– There’s one more question of framework that will serve us well as we go forward in this is the, and we’re in revision at this point, is the Chairman’s Concept for Joint Operations. Where we go after the pillars of mission command agility, flexibility, seize the initiative and those types of things. It’s from those concepts that we’re actually going after the exercise and training foundational piece that will serve us well as we go forward. – [Audience Member] Does mission command have (mumbles)? – Well, we had it in our 2020 version and it’s in revision right now. So I believe it will carry forward, but don’t hold me to that. – [David] Sir, over here. – [Dr. Karsting] Sir, Dr. Karsting, I’m in Center for Army Analysis. I have a question for General Walsh. 7, August, 1942, 1st Mar Div lands at Guadalcanal, seizes control of Henderson Field. That control of that airfield allows Navy and Marine aircraft to come in and gain air dominance. Which then allows the Navy to come back, resupply 1st Mar Div, bring 14th Corps to clear the island of Guadalcanal. My question for you, sir, is how is Operation Watchtower different than the Marines Advanced Based operation, and minus cyber and space that didn’t exist at the time, different than Multi-Domain Battle today? – That’s a great question. In fact, I think if you heard General Mattis yesterday, to predict the future, you have to understand your past. So we’ve looked a lot at, if you look back at that, Operation Watchtower, but above that, Warplan Orange, from a strategic level, on what we were trying to do during that same time period, to operate in an anti-access area-denial environment. That’s exactly, how did we be able to push in there, and it was gaining that foothold and operating inside that ring, that the Japanese forces had developed. And it was being able to gain that foothold, in essence, have a aircraft carrier on land that we could begin to operate inside that and begin to gain that access and maneuver, in a strategic operational sense. Start to maneuver across that battle space. That I think it’s very much the same type of thought, but operating more in a 21st century way. So when you have the sensors and capabilities that we’re talking about in Ukraine, and you put that same problem set into an environment like that, whether it’s on land, in multi-domain, or whether it’s in a littoral environment, how can we quickly deceive, move, use information operations, keep our signature down, very small footprints. And we’re operating this right now with our F-35s, on very small footprints and how we can maneuver those bases very quickly. In many ways, at a much faster rate than they were doing in those days, because they didn’t have the same threat. So it’s taken the threats today and trying to operate in that multi-domain environment. But a lot of the same concepts are very much the same. – Can I add something to that? I think beyond just clearing the island and the operation that took place to clear the island and to work across the Solomons, it was the idea that we found something valuable enough that the enemy felt like they had to come out of their denied space and come out and fight. So to me, the strategic win there was the destruction of the flower of Japanese naval and ground air forces that made the rest of the thing possible when you go across. It was a joint force effort that, to use a minimum force that we had available at the time to achieve a strategic effect. It made it possible then to go penetrate the larger A2/AD environment later. – Thank you.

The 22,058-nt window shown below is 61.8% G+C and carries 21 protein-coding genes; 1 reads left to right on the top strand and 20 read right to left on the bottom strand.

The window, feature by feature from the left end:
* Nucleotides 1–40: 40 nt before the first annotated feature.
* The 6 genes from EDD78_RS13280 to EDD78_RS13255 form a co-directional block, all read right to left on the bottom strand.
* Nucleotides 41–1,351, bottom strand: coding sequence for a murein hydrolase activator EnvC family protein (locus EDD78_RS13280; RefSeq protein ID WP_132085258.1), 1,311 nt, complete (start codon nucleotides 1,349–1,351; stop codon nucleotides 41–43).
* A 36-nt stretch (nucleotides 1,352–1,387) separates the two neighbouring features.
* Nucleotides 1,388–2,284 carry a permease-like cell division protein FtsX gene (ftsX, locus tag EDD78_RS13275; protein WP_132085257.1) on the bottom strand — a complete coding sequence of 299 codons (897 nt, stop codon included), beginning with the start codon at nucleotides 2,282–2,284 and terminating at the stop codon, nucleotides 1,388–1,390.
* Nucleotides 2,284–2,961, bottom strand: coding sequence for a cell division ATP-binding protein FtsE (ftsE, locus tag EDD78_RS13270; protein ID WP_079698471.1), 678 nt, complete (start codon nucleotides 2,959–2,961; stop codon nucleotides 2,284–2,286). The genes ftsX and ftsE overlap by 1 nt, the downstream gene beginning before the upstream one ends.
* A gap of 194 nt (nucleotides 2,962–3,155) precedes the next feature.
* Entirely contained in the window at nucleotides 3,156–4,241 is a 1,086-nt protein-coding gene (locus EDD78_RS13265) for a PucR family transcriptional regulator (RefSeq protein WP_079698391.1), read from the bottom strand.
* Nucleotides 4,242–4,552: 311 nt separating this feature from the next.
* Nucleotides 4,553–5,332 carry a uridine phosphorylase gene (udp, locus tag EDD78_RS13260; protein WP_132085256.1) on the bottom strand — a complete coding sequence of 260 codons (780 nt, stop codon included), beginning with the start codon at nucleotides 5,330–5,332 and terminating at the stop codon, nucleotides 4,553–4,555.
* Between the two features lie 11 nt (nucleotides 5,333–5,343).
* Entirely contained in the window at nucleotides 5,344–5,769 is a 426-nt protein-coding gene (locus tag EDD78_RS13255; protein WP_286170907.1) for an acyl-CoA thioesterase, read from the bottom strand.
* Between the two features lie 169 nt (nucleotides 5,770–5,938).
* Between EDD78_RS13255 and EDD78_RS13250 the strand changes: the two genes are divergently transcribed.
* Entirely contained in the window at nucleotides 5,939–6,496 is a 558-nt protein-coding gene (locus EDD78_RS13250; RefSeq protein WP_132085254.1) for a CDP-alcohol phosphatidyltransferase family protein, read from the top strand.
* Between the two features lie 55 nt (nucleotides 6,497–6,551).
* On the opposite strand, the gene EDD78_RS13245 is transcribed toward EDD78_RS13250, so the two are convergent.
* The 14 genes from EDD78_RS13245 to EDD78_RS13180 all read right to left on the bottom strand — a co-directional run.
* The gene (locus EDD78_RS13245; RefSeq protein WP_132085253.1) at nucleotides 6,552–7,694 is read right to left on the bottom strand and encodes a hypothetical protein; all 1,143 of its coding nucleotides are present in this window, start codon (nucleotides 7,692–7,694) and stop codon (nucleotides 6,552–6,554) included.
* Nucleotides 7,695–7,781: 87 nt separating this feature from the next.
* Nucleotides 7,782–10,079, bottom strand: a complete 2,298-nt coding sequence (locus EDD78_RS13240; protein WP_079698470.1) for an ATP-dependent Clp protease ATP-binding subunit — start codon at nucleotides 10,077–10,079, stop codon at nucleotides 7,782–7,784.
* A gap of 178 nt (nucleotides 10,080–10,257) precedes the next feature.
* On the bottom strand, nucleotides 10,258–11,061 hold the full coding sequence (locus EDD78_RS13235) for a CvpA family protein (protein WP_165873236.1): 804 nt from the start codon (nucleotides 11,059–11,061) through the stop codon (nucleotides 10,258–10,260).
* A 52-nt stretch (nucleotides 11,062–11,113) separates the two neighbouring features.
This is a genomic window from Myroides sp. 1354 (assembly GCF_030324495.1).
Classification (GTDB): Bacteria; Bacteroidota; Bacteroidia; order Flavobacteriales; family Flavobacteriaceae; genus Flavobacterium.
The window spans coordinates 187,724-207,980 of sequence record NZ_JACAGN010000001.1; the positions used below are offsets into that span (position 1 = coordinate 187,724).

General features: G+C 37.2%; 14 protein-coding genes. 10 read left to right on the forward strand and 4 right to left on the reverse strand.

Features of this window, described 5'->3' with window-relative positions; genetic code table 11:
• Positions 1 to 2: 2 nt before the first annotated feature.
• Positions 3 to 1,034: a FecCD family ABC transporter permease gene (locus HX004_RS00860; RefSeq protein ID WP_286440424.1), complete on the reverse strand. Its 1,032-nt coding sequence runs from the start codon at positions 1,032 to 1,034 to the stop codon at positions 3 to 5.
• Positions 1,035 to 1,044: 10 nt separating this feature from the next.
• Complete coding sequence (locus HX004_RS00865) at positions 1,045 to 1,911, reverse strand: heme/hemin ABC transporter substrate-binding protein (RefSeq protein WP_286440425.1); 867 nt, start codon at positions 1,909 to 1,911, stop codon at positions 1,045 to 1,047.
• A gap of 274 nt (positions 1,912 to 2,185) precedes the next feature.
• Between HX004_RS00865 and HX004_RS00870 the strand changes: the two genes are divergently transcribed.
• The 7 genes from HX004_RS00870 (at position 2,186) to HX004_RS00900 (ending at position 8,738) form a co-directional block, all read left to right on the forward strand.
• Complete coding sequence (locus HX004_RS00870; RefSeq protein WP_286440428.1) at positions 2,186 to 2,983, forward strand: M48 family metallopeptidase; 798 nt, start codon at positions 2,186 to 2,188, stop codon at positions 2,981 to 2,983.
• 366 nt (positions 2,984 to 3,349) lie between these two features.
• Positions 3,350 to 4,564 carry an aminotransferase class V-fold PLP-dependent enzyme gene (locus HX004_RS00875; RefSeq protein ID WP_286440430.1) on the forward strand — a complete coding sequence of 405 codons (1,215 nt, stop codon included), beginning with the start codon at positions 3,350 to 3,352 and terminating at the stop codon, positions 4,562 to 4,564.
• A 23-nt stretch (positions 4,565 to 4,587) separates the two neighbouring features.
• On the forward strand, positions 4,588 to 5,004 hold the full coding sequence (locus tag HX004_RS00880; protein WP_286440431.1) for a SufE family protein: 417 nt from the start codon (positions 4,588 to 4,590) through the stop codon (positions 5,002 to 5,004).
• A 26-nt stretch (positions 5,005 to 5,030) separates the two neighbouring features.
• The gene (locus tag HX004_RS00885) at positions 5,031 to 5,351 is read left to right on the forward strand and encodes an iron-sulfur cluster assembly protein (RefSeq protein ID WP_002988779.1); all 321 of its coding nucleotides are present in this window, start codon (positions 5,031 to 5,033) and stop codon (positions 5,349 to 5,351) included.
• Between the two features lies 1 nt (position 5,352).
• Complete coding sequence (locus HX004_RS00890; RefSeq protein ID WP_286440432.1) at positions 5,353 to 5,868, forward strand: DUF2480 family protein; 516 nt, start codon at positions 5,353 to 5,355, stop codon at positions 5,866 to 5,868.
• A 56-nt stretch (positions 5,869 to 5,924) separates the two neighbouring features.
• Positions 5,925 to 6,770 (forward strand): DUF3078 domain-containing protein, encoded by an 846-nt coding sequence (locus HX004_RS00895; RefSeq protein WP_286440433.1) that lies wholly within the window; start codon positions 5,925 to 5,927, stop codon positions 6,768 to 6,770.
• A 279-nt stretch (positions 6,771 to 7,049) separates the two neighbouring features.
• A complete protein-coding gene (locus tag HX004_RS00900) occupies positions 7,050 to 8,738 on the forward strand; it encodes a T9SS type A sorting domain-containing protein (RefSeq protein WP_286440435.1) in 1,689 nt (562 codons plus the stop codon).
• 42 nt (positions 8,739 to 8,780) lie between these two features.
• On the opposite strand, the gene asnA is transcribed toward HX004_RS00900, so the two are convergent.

– Thanks. Ma’am, go ahead.